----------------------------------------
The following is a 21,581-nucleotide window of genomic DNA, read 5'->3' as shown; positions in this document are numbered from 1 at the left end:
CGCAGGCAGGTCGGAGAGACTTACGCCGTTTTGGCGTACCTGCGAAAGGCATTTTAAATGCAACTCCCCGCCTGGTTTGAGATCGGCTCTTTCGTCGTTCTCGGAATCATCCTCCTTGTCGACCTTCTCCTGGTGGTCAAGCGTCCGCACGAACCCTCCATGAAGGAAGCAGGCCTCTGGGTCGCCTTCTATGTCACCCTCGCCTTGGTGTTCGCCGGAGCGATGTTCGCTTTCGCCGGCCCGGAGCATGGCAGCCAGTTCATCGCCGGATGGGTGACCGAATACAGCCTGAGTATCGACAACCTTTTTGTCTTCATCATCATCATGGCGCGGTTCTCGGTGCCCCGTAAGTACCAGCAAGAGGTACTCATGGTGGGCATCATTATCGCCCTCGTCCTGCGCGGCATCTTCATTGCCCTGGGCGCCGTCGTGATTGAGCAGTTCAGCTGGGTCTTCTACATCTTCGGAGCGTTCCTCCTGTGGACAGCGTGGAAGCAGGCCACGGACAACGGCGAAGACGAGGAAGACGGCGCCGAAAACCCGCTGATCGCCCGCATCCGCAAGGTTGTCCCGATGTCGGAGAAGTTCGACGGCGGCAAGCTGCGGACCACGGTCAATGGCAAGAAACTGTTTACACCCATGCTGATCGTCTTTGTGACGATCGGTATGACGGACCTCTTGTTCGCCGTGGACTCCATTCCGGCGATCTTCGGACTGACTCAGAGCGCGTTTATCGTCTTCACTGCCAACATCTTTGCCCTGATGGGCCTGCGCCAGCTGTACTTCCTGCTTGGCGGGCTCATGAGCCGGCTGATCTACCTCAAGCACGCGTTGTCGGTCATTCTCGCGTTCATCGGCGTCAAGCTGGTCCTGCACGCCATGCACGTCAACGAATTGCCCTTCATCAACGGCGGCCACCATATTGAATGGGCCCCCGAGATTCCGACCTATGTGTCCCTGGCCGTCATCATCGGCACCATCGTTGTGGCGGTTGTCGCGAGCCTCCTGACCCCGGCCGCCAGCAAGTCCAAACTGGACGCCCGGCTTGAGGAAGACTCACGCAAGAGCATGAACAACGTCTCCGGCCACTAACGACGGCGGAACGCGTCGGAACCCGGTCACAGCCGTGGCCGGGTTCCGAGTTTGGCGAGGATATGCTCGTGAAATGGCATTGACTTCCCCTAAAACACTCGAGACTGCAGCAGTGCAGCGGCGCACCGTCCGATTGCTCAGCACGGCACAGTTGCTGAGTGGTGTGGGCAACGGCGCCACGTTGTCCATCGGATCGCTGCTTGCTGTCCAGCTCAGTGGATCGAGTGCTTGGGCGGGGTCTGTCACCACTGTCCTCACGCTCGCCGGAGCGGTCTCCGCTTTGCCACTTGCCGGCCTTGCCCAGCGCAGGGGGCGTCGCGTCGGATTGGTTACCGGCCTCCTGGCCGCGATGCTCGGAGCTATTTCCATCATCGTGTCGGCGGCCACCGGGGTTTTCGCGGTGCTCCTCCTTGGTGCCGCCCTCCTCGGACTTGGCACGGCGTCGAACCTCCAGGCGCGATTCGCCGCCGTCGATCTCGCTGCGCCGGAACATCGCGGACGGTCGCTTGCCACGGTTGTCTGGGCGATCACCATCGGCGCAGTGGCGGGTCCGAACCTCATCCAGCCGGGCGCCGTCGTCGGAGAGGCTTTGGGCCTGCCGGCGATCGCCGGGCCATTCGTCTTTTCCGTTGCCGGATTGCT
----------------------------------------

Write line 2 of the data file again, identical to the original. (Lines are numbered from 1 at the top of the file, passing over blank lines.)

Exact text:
CGCAGGCAGGTCGGAGAGACTTACGCCGTTTTGGCGTACCTGCGAAAGGCATTTTAAATGCAACTCCCCGCCTGGTTTGAGATCGGCTCTTTCGTCGTTCTCGGAATCATCCTCCTTGTCGACCTTCTCCTGGTGGTCAAGCGTCCGCACGAACCCTCCATGAAGGAAGCAGGCCTCTGGGTCGCCTTCTATGTCACCCTCGCCTTGGTGTTCGCCGGAGCGATGTTCGCTTTCGCCGGCCCGGAGCATGGCAGCCAGTTCATCGCCGGATGGGTGACCGAATACAGCCTGAGTATCGACAACCTTTTTGTCTTCATCATCATCATGGCGCGGTTCTCGGTGCCCCGTAAGTACCAGCAAGAGGTACTCATGGTGGGCATCATTATCGCCCTCGTCCTGCGCGGCATCTTCATTGCCCTGGGCGCCGTCGTGATTGAGCAGTTCAGCTGGGTCTTCTACATCTTCGGAGCGTTCCTCCTGTGGACAGCGTGGAAGCAGGCCACGGACAACGGCGAAGACGAGGAAGACGGCGCCGAAAACCCGCTGATCGCCCGCATCCGCAAGGTTGTCCCGATGTCGGAGAAGTTCGACGGCGGCAAGCTGCGGACCACGGTCAATGGCAAGAAACTGTTTACACCCATGCTGATCGTCTTTGTGACGATCGGTATGACGGACCTCTTGTTCGCCGTGGACTCCATTCCGGCGATCTTCGGACTGACTCAGAGCGCGTTTATCGTCTTCACTGCCAACATCTTTGCCCTGATGGGCCTGCGCCAGCTGTACTTCCTGCTTGGCGGGCTCATGAGCCGGCTGATCTACCTCAAGCACGCGTTGTCGGTCATTCTCGCGTTCATCGGCGTCAAGCTGGTCCTGCACGCCATGCACGTCAACGAATTGCCCTTCATCAACGGCGGCCACCATATTGAATGGGCCCCCGAGATTCCGACCTATGTGTCCCTGGCCGTCATCATCGGCACCATCGTTGTGGCGGTTGTCGCGAGCCTCCTGACCCCGGCCGCCAGCAAGTCCAAACTGGACGCCCGGCTTGAGGAAGACTCACGCAAGAGCATGAACAACGTCTCCGGCCACTAACGACGGCGGAACGCGTCGGAACCCGGTCACAGCCGTGGCCGGGTTCCGAGTTTGGCGAGGATATGCTCGTGAAATGGCATTGACTTCCCCTAAAACACTCGAGACTGCAGCAGTGCAGCGGCGCACCGTCCGATTGCTCAGCACGGCACAGTTGCTGAGTGGTGTGGGCAACGGCGCCACGTTGTCCATCGGATCGCTGCTTGCTGTCCAGCTCAGTGGATCGAGTGCTTGGGCGGGGTCTGTCACCACTGTCCTCACGCTCGCCGGAGCGGTCTCCGCTTTGCCACTTGCCGGCCTTGCCCAGCGCAGGGGGCGTCGCGTCGGATTGGTTACCGGCCTCCTGGCCGCGATGCTCGGAGCTATTTCCATCATCGTGTCGGCGGCCACCGGGGTTTTCGCGGTGCTCCTCCTTGGTGCCGCCCTCCTCGGACTTGGCACGGCGTCGAACCTCCAGGCGCGATTCGCCGCCGTCGATCTCGCTGCGCCGGAACATCGCGGACGGTCGCTTGCCACGGTTGTCTGGGCGATCACCATCGGCGCAGTGGCGGGTCCGAACCTCATCCAGCCGGGCGCCGTCGTCGGAGAGGCTTTGGGCCTGCCGGCGATCGCCGGGCCATTCGTCTTTTCCGTTGCCGGATTGCT